First of all, if you like KJ Charles and Cat Sebastian, you may like Spellbound. It is in fact a paranormal historical romance, and more. It is gloriously queer and diverse and heartfelt. For a historical romance, the setting and time period is unusual – New York City in 1925. Close enough that it feels almost familiar, but far enough away that we believe the social barriers that keep Arthur and Rory apart.
I really loved this book, but before we get into how much I loved this book, I’m going to talk about the one thing I didn’t love and why I should get over it. If this were a tv show, which it definitely should be, I would have no problem listening to the characters’ accents. I hate reading accents, even if they are necessary. Reading accents is a chore. Rory has a lower class accent that reflects his lack of education. I hated reading it, but it needed to be there. The class difference between Rory and Arthur is an enormous barrier between them.
Arthur “Ace” Kenzie comes from a wealthy, well connected political family in New York. As a soldier in Europe during WWI, he discovered magic exists and though he has no ability himself, he is part of a group of people seeking to protect the world from dangerous magical artifacts. His compatriots are Jade, a Black woman who is a pants wearing, speakeasy owning, badass spy, and Zhang a Chinese American man who can walk the astral plane. As Arthur is trying to learn more about an artifact he encounters Rory Brodigan and completely underestimates him. Rory can see the history of an object by touching it. They start off badly, but apparently the way to Arthur’s heart is to tell him to fuck off while being an adorable waif.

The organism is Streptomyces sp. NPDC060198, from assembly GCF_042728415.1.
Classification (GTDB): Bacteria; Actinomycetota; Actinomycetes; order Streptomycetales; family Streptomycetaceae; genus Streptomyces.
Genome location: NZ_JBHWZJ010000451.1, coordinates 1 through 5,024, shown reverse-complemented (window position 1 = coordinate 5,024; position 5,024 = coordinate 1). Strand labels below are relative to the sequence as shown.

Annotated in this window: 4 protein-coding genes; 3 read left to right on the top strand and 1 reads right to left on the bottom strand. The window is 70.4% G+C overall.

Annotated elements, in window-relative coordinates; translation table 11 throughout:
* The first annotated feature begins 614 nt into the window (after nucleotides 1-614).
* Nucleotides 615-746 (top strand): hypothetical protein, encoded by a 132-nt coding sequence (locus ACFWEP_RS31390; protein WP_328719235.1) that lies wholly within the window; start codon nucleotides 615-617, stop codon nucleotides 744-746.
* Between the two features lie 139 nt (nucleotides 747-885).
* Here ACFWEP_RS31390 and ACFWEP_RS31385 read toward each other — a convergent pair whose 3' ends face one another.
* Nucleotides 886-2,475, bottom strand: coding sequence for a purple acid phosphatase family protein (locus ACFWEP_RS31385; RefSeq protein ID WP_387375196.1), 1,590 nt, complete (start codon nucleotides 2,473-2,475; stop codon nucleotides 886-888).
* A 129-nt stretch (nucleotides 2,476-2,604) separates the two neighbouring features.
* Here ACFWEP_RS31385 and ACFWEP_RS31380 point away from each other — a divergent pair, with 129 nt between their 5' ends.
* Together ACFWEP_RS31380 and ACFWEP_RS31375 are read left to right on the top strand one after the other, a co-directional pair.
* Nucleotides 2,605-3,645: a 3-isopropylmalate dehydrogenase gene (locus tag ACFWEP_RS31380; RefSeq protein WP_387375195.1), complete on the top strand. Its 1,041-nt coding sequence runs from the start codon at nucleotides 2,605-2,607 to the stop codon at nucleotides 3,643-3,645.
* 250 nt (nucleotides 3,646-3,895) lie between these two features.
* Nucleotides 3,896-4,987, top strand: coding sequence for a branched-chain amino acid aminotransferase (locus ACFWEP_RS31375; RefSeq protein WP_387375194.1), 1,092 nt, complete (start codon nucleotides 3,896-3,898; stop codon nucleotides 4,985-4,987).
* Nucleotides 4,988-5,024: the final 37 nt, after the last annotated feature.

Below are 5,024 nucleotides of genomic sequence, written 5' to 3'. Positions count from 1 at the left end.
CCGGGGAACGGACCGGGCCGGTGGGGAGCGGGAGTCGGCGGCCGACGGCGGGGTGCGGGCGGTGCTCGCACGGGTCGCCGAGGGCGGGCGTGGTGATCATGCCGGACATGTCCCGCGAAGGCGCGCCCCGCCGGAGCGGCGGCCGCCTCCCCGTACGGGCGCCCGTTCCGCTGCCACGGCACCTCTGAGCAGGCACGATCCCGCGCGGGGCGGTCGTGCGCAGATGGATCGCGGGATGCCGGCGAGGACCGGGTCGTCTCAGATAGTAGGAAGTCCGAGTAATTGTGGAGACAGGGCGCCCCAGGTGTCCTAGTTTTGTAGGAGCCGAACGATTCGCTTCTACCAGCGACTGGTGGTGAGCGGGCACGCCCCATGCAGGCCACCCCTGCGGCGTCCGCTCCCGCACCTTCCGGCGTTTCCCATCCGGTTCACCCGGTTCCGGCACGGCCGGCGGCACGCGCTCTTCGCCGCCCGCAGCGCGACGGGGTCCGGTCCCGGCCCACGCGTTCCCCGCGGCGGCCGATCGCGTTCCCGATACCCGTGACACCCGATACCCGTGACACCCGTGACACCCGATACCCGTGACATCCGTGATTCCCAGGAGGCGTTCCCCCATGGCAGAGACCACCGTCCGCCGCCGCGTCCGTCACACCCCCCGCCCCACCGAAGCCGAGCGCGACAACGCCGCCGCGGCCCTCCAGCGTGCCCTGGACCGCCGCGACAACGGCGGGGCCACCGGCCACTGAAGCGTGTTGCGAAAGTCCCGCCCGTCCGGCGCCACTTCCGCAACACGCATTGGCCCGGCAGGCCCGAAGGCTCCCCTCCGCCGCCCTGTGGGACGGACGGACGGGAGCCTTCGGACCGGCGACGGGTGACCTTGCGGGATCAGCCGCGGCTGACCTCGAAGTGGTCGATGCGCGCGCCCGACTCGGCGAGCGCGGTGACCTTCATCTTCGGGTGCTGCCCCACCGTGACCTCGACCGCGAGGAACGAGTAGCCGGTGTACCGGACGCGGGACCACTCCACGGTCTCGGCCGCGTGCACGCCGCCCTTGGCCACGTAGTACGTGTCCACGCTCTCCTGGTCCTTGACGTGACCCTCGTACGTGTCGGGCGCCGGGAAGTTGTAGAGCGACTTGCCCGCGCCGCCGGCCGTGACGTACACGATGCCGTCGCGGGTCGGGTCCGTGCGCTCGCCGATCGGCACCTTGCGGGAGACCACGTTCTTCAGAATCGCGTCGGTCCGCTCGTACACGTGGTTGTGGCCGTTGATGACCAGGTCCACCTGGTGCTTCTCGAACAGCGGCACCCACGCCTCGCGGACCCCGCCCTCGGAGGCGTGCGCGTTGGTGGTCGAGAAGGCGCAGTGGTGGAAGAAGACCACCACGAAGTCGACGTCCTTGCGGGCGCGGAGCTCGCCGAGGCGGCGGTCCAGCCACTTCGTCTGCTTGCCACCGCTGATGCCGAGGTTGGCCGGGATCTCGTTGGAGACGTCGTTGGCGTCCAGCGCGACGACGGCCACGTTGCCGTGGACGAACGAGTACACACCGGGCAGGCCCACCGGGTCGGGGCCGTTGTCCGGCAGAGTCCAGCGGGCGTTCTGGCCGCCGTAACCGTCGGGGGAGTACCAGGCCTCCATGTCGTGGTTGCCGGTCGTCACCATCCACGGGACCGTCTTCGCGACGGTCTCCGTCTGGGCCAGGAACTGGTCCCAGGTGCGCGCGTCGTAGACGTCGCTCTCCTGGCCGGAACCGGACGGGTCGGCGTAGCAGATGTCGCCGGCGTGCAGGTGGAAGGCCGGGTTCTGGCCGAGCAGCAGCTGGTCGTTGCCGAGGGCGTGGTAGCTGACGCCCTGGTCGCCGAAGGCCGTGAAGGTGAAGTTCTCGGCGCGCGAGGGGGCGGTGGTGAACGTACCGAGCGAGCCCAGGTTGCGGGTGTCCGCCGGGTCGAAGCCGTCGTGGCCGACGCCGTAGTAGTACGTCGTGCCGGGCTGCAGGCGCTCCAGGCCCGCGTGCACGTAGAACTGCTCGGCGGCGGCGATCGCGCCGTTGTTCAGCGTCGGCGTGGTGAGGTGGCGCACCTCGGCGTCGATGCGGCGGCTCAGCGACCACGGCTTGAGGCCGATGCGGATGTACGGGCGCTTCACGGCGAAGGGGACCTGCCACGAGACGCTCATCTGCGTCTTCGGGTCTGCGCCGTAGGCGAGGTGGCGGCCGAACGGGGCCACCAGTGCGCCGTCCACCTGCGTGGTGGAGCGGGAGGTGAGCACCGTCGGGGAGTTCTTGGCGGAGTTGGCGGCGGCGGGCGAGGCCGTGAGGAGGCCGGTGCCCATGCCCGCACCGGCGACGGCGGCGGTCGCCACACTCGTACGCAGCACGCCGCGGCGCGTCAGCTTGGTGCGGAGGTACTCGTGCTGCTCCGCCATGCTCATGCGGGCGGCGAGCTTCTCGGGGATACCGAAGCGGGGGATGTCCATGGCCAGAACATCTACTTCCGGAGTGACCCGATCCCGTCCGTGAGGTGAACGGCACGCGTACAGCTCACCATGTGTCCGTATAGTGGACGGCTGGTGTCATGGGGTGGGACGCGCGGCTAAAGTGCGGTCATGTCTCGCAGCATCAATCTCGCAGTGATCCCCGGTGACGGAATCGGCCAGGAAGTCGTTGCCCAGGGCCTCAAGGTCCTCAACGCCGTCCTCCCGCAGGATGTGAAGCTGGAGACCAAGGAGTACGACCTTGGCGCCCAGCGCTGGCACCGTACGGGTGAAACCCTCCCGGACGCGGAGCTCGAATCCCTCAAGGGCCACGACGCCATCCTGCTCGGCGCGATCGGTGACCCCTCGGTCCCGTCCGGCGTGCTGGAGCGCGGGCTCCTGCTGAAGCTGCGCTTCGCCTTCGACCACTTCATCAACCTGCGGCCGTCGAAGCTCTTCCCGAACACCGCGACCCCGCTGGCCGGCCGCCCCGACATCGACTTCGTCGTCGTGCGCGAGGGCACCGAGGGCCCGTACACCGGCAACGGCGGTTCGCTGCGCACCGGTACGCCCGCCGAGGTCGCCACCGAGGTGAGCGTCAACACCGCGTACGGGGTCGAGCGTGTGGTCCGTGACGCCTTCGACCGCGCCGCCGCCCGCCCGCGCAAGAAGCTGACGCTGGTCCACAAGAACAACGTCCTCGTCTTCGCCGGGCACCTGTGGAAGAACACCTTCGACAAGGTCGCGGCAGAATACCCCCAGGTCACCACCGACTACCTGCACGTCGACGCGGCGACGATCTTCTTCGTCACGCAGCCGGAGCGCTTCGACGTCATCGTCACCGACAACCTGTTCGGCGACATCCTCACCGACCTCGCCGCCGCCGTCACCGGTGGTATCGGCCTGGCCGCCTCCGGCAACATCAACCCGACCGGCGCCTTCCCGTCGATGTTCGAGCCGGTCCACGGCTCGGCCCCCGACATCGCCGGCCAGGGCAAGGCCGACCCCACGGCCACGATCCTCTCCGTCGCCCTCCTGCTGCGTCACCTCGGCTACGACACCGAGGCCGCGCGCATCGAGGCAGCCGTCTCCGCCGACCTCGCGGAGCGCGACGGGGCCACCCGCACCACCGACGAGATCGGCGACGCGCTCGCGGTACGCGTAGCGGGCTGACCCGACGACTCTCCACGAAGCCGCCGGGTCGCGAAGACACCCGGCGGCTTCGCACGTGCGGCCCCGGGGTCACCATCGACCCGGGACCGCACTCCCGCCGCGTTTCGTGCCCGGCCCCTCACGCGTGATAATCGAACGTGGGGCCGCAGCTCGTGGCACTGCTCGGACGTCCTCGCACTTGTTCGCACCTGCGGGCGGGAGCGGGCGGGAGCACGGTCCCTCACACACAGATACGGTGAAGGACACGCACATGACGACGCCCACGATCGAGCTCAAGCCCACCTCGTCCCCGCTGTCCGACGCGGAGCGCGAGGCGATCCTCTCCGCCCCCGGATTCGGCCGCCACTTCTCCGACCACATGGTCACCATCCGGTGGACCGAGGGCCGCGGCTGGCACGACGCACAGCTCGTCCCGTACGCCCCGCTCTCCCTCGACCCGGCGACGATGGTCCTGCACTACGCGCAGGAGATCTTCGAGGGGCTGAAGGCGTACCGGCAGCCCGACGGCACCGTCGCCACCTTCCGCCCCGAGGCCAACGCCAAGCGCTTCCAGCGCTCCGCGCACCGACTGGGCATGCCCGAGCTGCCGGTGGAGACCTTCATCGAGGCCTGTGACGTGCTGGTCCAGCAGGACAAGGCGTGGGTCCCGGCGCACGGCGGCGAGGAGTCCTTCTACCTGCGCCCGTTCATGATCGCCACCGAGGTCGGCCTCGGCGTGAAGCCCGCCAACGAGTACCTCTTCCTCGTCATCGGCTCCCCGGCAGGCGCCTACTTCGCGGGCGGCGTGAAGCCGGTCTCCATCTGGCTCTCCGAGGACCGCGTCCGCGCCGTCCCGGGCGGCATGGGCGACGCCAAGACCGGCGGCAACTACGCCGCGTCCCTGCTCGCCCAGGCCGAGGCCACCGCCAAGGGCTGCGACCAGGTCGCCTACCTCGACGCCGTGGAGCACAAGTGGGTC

The two team up to intercept a dangerous artifact. Rory is grumpy and suspicious, but all in in saving the world. Arthur is an over protective cinnamon roll who thinks he’s got everything figured out. Rory upends all of his preconceptions and his desire to shield Rory from harm goes into overdrive.
One of the things that sometimes makes me uncomfortable with women writing m/m romance is that the portrayal of masculinity can be weirdly heteronormative except with more open communication about feelings. Therin’s characters and the world she writes them into feels more complex than that. Rory is not big and manly, but he’s also not delicate in anything other than appearance. Arthur is big and manly – the very picture of a brave soldier, but Therin has given him a depth and complexity beyond his muscles and bravery. Therin writes her world with layers of complexity. She gives it a richness that makes me eager for many more books.
The next book, Starcrossed is due out May 18th.